Press Release

The Finnish-Sami artist Outi Pieski has been acknowledged for her works that converse tenderly with Sami culture and identity. In paintings and large-scale installations, she explores themes of Sami history and future, indigenous people’s rights and sustainable development. Pieski’s works have close ties with Nordic nature, and she sees art as a tool for relating to, and recovering from, the forced assimilation of the Sami people.



International exhibitions

International Archives 1st half of 2022

Lap-See Lam, Dreamers’Quay, Dreamers’Key

Bonniers Konsthall, Stockholm (Sweden)

09.02 - 03.04.2022




Exhibition 09 February -03 April 2022. Bonniers Konsthall, Torsgatan 19 -113 90 Stockholm (Sweden). T +46 8 736 42 48.







In several of her works, Pieski references the Sami craft of duodji, with materials such as wood, silver, and textiles. Duodji was marginalised in the wake of colonisation, but the tradition still has a strong hold: “Duodji is a collective way of making. It is our connection to each other, to past and future generations, and to nature. For me, duodji is radical softness dealing with vulnerability, sincerity, sensibility and communality.”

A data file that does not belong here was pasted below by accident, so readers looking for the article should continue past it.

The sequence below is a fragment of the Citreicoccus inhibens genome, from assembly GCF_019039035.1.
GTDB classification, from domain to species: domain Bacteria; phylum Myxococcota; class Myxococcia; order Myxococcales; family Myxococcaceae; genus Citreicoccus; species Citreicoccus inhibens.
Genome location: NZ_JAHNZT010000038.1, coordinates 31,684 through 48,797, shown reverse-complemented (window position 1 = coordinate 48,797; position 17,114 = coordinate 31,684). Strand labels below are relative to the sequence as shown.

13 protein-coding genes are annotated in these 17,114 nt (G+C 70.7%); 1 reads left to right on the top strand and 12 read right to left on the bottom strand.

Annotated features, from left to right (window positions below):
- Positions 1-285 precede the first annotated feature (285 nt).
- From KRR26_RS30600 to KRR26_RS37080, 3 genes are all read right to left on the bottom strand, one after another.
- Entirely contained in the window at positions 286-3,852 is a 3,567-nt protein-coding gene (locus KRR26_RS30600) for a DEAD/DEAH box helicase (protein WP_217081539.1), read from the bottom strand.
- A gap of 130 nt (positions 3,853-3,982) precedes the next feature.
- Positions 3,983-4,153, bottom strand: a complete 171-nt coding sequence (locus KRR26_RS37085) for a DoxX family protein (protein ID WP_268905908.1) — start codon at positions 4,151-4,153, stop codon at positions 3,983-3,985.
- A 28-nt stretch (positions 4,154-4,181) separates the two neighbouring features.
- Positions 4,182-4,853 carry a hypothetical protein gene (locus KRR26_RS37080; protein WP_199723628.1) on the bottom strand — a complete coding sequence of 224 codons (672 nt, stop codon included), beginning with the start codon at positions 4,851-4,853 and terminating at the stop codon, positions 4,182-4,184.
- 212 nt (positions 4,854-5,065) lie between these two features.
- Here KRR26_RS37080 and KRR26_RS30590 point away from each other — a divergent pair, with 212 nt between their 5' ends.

The exhibition at Bonniers Konsthall is based on the traditional Sami horn headgear, ládjogahpir, which Pieski is relating to the history of Sami women. Her installations are often based on a collective practice involving collaborations with other artists, researchers, and activists. Paintings, photographs and graphic elements in the exhibition builds on an extensive study of the object, carried out by Outi Pieski and researcher Eeva-Kristiina Nylander. The story highlighted by the headgear involves a colonialist metamorphosis. The headgear was banned by the colonialists and forced to change its shape, a parallel to the forced transformation of society into a more patriarchal culture that reduced women’s status. Today, the ládjogahpir symbolises the fight for Sami women’s emancipation from colonial and patriarchal inequality.

Outi Pieski’s exhibition is a co-production by Bonniers Konsthall and the 13th Gwangju Biennale. With support from Frame Contemporary Art Finland.

Lap-See Lam, Phantom Banquet Ghost, 2019. Installation view, Bonniers Konsthall, Stockholm, 2022. Photo: Oskar Omne

Lap-See Lam, Phantom Banquet Ghost, 2019. Installation view, Bonniers Konsthall, Stockholm, 2022. Photo: Oskar Omne Lap-See Lam, Dreamers’Quay, Dreamers’Key, Bonniers Konsthall, Stockholm, Sweden

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